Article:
Ways to Raise Your FICO Score for Home Buying
Choosing a lender isn't the first step in becoming a homeowner. The content of your wallet begins the home buying process. Without an acceptable credit score, entering into a loan for a house is harder and, you could find yourself renting for another couple of years in Mineral Wells, Texas until your score improves.
A FICO score is a collection of your years of credit history based on a model developed by Fair Isaac and Company. Most people traditionally have a score of 600, but scores range from 300 to 850. Job loss has been common in the last few years, but FICO scores aren't necessarily adjusted "on a curve." A low score is a low score and that often means you can't get credit extended to you via a mortgage loan. Some of the pieces in deciding your FICO score include:
- Payment History — Do you pay your bills on time ?
- Credit to Debt Ratio — How much do you owe versus how much credit you have available?
- Credit Inquiries — Do you have too many open accounts?
- Types of Credit — Do you have a healthy mix of credit cards and loans?
When you apply for a mortgage or any other loan, lenders want to make sure that extending a loan to you isn't a risk. Your FICO score gives lenders a view of what type of borrower you'll be based solely on your credit history. You'll need a score of at least 740 to get a decent interest rate. You can get approved for a mortgage loan with a lower score, but the interest accumulated over the life of the loan could be more than double the amount of an individual having a superior credit score.
Getting your credit in order is the best way to ease into purchasing a home. Contact us and we can help you get on the right track to the home of your dreams.
There are plans to improve your score. Building your FICO score takes time. It can be difficult to make a significant change in your number with quick fixes, but your score can improve in a few years by monitoring your credit report and by wisely using credit. The best way to do this is to know your FICO score. Here are some ways you can improve your credit score:
- Spread your debt around. At first, this doesn't sound like a good idea. But, you don't want to have one card that is at the maximum and have your remaining cards at a zero balance. It's better to have each of your cards at an even balance than to have all of your debt transferred to one card.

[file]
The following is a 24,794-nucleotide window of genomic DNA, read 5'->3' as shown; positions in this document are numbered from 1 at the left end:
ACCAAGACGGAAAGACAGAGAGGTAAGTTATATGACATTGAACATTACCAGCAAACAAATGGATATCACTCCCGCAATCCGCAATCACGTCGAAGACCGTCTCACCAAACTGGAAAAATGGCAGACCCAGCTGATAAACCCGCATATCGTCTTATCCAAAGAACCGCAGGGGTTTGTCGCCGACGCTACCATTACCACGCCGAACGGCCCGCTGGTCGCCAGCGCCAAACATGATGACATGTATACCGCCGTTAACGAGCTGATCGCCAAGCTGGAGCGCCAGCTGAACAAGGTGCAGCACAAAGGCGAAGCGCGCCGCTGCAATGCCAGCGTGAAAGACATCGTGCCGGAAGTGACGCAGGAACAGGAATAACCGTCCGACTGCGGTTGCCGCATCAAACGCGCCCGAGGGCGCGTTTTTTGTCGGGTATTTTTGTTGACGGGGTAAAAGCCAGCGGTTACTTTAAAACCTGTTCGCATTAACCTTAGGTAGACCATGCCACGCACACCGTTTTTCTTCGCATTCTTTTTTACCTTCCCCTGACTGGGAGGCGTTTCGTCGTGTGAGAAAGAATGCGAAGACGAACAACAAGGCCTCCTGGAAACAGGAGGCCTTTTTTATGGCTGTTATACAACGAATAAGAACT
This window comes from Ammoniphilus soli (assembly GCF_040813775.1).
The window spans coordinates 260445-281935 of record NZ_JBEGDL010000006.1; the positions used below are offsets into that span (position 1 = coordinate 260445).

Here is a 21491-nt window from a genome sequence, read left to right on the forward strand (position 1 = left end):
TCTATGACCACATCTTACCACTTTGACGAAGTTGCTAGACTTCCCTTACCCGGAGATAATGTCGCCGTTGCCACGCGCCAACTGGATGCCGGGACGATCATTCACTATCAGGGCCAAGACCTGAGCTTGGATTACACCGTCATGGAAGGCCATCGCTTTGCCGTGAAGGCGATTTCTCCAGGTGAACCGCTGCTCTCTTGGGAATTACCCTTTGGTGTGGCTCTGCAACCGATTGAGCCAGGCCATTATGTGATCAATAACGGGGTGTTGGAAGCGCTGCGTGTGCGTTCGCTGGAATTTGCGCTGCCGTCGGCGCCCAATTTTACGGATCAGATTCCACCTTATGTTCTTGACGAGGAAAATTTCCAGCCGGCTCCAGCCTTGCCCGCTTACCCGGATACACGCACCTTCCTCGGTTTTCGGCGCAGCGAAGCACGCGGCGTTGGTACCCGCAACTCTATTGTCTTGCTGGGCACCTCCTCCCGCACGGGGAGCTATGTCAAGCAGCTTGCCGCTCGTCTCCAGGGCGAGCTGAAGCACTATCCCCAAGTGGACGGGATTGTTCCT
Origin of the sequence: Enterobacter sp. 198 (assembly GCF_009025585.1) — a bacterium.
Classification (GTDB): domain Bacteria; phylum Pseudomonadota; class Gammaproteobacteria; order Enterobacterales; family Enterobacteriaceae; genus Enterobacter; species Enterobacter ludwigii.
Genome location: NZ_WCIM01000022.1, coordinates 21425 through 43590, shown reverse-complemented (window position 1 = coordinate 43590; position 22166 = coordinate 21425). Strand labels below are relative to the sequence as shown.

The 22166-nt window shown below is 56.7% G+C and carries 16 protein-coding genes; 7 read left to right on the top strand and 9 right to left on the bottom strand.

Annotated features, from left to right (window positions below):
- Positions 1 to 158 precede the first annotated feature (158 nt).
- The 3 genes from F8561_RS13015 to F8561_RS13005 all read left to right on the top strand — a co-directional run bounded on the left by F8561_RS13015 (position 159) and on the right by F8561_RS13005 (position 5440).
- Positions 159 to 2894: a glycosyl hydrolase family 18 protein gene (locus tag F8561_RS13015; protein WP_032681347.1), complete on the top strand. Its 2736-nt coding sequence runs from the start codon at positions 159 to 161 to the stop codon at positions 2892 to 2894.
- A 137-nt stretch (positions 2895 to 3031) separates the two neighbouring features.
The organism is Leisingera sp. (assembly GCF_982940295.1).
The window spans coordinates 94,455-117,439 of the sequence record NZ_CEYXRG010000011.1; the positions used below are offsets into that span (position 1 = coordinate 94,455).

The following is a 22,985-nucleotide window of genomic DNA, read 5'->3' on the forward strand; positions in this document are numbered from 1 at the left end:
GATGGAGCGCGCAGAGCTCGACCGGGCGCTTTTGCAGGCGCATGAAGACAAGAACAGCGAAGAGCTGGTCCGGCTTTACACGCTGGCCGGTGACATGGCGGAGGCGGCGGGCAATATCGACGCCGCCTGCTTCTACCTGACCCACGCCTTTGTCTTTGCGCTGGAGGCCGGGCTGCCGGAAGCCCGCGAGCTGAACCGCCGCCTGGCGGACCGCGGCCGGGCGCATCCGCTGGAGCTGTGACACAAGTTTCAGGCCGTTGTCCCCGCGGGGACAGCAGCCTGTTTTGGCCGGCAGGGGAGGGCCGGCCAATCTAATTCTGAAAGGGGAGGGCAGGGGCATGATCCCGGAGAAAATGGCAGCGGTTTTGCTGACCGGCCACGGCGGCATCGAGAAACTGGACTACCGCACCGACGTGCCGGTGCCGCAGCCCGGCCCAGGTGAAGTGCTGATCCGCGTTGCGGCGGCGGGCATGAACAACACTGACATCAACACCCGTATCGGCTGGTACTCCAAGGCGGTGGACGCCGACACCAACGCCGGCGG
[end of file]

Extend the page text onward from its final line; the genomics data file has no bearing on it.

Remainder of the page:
- Store cards and gas cards. For those who have no credit or below average credit, retail credit cards and gas credit cards are ways to begin your credit history, increase your spending limits and have a solid payment history, which will raise your FICO score. You must always beware of carrying a large balance for too long because these types of cards more than likely have a larger interest rate.
- Don't let your cards get dusty. Whether you're just getting started with credit, or if you've got older cards, be sure to use your cards to make sure your accounts maintain an active status. But, pay them off in no more than two or three payments.
- Keep up with payments. Late payments hurt your credit score. It's where people who have recently been unemployed see the biggest dip in their credit score. Yes, it takes longer to restore your credit this way, but it's the surest way to show that you're able to make payments to a lender.
- Correct your credit report. If you discover incorrect items on your credit report, write to the bureau requesting that the item be removed. If you have a common name or the same name as a family member, you'll want to pay extra attention to make sure the activity reported is correct.
Knowing the ways you can build up your FICO score, you can move toward becoming a homeowner. Remember that when you're ready to apply for a loan to purchase a house, you'll want to keep your applications within a two-week window to avoid damaging your credit score. With the help of Ender & Associates Realty, the loan process is sure to go more smoothly so you, too, can achieve home ownership.
Get more information by visiting myFICO.com, Fair Isaac's informational site and once per year, for free, you can review all three of your credit reports at annualcreditreport.com. And, for a small payment, you can get your FICO score from each bureau on their websites: equifax.com, experian.com and transunion.com.